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NEWS
October 19, 2014 | By Melanie Burney, Inquirer Staff Writer
The Somerset County, N.J., prosecutor said Friday that the four children of Cooper Hospital chief executive John P. Sheridan Jr. and his wife had no involvement in their deaths. Prosecutor Geoffrey D. Soriano, in a statement released to The Inquirer, said, "At this point in our investigation, we are very confident that the four sons of John and Joyce Sheridan played no role in the death of their mother and father. " John Sheridan, 72, was pronounced dead at the scene of a Sept. 28 fire at the couple's home in Montgomery Township.
NEWS
October 17, 2014 | Inquirer Editorial Board
A former member of New Jersey's cabinet, adviser to three governors, and chief executive of Camden-based Cooper University Health System, John Sheridan lived a life of public service and prominence. It makes for a jarring contrast with the secrecy that has surrounded his death. Sheridan and his wife, retired schoolteacher Joyce Sheridan, were pronounced dead on Sept. 28 after authorities were dispatched to a fire at their Somerset County home and found them unresponsive. Three days later, the Somerset County Prosecutor's Office, which is leading the investigation, announced that the fire had been intentionally set. Over the two weeks since, however, the office has provided virtually no additional information, confronting the legitimate public interest in these disturbing and untimely deaths with little but silence and stonewalling.
NEWS
March 17, 2014 | By Angela Couloumbis and Craig R. McCoy, Inquirer Staff Writers
The Pennsylvania Attorney General's Office ran an undercover sting operation over three years that captured leading Philadelphia Democrats, including four members of the city's state House delegation, on tape accepting money, The Inquirer has learned. Yet no one was charged with a crime. Prosecutors began the sting in 2010 when Republican Tom Corbett was attorney general. After Democrat Kathleen G. Kane took office in 2013, she shut it down. In a statement to The Inquirer on Friday, Kane called the investigation poorly conceived, badly managed, and tainted by racism, saying it had targeted African Americans.
NEWS
October 12, 2014 | By Melanie Burney, Inquirer Staff Writer
Nearly two weeks after Cooper University Health System chief executive John P. Sheridan Jr. and his wife, Joyce, were found in their home, authorities have released few details about their deaths. Several days after the fire in the couple's Central New Jersey home, the Somerset County Prosecutor's Office said it was deliberately set. Sheridan, 72, and his wife, 69, were found unresponsive in the second-floor master bedroom of their Montgomery Township home early Sept. 28. He was pronounced dead at the scene, and she was pronounced dead a short time later at a nearby hospital.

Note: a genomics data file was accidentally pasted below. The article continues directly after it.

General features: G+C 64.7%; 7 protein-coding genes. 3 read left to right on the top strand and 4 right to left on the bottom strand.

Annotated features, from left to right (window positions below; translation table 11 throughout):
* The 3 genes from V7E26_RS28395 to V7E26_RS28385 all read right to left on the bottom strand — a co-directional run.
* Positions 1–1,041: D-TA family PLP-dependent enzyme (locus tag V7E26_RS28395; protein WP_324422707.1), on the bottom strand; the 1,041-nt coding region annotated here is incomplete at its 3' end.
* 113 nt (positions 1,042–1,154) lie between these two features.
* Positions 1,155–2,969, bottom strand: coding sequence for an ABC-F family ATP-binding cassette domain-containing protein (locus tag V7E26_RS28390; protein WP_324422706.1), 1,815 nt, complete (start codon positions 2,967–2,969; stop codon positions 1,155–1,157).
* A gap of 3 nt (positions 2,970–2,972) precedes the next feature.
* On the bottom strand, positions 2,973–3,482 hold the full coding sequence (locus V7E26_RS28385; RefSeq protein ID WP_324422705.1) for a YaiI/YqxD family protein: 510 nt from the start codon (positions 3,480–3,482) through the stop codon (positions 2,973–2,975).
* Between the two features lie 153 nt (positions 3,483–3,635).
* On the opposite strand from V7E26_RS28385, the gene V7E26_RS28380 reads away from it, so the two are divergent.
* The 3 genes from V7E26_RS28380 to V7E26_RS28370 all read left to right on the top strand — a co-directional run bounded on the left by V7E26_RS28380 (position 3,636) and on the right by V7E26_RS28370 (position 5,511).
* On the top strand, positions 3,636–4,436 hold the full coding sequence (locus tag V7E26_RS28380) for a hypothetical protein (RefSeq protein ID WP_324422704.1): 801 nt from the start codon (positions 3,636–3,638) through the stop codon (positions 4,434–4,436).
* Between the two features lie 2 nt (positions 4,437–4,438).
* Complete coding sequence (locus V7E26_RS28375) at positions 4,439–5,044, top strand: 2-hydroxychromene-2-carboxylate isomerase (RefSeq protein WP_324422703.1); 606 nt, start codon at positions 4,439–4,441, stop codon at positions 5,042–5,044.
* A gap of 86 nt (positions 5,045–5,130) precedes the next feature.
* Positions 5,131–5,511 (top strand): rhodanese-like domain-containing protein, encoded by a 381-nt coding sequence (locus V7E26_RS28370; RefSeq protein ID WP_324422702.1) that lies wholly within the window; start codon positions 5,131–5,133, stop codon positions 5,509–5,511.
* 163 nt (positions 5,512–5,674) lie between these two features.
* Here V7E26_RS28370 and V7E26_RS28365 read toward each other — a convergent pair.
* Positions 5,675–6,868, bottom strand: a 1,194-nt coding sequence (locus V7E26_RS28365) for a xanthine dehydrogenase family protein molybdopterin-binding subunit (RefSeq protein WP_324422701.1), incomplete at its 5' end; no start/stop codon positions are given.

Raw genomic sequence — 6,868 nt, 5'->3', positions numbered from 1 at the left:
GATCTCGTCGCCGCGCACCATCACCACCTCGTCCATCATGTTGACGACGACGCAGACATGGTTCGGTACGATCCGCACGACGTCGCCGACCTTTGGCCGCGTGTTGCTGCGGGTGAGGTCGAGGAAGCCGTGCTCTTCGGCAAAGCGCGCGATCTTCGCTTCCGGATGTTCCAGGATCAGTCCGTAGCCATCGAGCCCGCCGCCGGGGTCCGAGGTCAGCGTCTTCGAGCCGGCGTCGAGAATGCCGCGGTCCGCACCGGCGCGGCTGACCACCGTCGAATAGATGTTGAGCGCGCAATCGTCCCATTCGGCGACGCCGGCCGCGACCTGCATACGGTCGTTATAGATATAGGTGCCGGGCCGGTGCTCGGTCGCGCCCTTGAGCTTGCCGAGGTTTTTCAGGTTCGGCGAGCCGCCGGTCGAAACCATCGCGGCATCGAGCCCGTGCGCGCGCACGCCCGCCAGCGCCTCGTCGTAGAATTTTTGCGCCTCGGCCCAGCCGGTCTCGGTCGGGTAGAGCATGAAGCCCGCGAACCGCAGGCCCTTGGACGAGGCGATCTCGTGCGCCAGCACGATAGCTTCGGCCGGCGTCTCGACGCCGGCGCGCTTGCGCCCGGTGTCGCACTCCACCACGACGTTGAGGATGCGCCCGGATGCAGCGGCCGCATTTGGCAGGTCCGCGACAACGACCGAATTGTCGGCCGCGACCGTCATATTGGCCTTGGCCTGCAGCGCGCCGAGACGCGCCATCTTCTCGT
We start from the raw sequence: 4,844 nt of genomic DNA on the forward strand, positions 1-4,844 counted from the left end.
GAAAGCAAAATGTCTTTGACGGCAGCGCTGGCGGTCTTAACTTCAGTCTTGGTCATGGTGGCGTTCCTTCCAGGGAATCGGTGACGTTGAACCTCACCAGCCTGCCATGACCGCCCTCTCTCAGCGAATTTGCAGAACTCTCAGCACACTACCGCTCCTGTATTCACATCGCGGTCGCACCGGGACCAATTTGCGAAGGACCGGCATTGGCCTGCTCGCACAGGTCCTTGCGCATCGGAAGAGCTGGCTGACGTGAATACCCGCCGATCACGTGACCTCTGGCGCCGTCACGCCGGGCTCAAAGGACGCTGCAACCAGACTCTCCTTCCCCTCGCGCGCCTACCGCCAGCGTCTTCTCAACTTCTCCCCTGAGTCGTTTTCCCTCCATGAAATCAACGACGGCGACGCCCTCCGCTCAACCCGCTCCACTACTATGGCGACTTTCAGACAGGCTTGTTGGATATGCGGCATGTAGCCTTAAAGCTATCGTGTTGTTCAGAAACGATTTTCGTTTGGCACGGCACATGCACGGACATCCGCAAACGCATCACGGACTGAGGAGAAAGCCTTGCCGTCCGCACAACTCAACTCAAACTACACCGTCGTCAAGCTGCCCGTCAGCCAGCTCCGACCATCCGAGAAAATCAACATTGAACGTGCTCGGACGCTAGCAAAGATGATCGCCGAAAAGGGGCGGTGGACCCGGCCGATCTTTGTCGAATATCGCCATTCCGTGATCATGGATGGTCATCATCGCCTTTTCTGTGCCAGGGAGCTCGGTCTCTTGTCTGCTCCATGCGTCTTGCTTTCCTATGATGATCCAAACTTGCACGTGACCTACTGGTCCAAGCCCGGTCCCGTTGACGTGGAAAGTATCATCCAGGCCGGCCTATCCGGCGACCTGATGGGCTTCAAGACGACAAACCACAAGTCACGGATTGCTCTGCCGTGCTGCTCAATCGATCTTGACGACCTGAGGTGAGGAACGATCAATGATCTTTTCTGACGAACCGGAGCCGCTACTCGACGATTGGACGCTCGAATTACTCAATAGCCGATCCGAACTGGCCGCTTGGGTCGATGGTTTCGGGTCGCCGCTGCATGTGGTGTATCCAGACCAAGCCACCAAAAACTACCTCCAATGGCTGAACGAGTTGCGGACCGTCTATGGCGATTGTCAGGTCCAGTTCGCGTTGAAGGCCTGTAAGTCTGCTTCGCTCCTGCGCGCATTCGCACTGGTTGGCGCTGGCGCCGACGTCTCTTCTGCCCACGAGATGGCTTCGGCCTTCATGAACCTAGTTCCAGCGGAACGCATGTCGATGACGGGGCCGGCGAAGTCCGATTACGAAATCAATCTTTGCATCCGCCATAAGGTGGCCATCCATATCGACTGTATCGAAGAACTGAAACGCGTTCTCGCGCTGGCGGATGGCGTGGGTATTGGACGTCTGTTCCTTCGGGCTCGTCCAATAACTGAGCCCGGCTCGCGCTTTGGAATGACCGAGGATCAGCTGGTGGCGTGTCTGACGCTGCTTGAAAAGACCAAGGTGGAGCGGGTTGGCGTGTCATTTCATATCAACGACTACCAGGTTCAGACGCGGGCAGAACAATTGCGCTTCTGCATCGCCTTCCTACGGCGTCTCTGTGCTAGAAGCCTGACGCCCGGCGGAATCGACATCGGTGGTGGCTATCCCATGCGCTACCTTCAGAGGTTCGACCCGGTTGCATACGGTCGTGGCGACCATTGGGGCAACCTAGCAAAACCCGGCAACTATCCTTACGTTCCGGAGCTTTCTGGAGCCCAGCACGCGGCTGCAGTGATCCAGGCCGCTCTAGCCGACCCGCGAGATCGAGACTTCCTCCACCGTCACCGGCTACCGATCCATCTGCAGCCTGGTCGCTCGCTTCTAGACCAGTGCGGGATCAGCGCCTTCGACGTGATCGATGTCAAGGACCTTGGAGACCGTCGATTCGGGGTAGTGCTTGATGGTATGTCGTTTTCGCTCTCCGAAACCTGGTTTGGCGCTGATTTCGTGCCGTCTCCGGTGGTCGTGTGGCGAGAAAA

NEWS
May 9, 2014 | By Michael Boren and Barbara Boyer, Inquirer Staff Writers
They were mothers, sons, sisters, and cousins, selling drugs in one of Camden's most dangerous neighborhoods, authorities said. The heroin, cocaine, and crack reached into Camden and beyond, spilling into Lindenwold, Gloucester City, and Sicklerville. It was sold out of Sheridan and Liberty Streets. On Wednesday - after three years of investigation - authorities launched what they called the biggest FBI drug takedown in Camden in a decade. They charged 22 people after using wiretaps, confidential informants, and tracking devices hidden on vehicles driven by suspects.
NEWS
October 10, 2012 | By Louis Lombardi
As many have seen on You Tube and elsewhere, Philadelphia police Lt. Jonathan Josey was recently captured on video hitting a woman in the face and knocking her to the ground during the city's Puerto Rican Day Parade . The video is not pleasant. But did it justify Commissioner Charles H. Ramsey's quick decision to fire Josey? From my years in law enforcement, I know that when a police officer resorts to the use of force - whether justified or not - it is never pretty. Police work is often ugly, and when it's exposed to the public, there is a natural aversion to much of it. However, whether this public disgust is justified can be determined only through a dispassionate evaluation of the facts.
NEWS
May 1, 2012 | By Stephanie Farr, Daily News Staff Writer
A member of the Colwyn Police Department is under investigation for repeatedly Tasering a juvenile while the boy was in a holding cell last week, according to borough officials and sources. The 17-year-old boy was allegedly arrested for fighting on April 24, charged with disorderly conduct and placed in a holding cell, according to sources. The officer allegedly Tasered the boy up to nine times, sources said, for reasons that are still unclear. The juvenile was allegedly Tasered once in the head and may have been handcuffed, sources said.
NEWS
July 21, 2012 | By Angela Couloumbis and Jeremy Roebuck, Inquirer Staff Writers
HARRISBURG - Former top officials at Pennsylvania State University did not fully cooperate with state investigators in the Jerry Sandusky case, Gov. Corbett said Thursday, and are likely now the focus of an investigation by the state Attorney General's Office. The governor, who as attorney general launched the child sexual-abuse investigation into Sandusky in 2009, said investigators had subpoenaed e-mails of top university officials, but did not receive critical exchanges until after Sandusky was charged last fall.
NEWS
November 17, 2012 | By Bill Reed, INQUIRER STAFF WRITER
Walter Meyerle, the tattoo artist convicted of sexually assaulting 15 children over more than a decade, is under investigation for possible witness tampering, Bucks County District Attorney David Heckler said Friday. "My office is looking into the question of whether he or his agents may have sought to do illegal things to influence the proceedings against him," Heckler said. "It is an ongoing investigation; county detectives are involved. " Heckler declined to say when the investigation started and whether a county grand jury is investigating Meyerle.
NEWS
October 6, 2011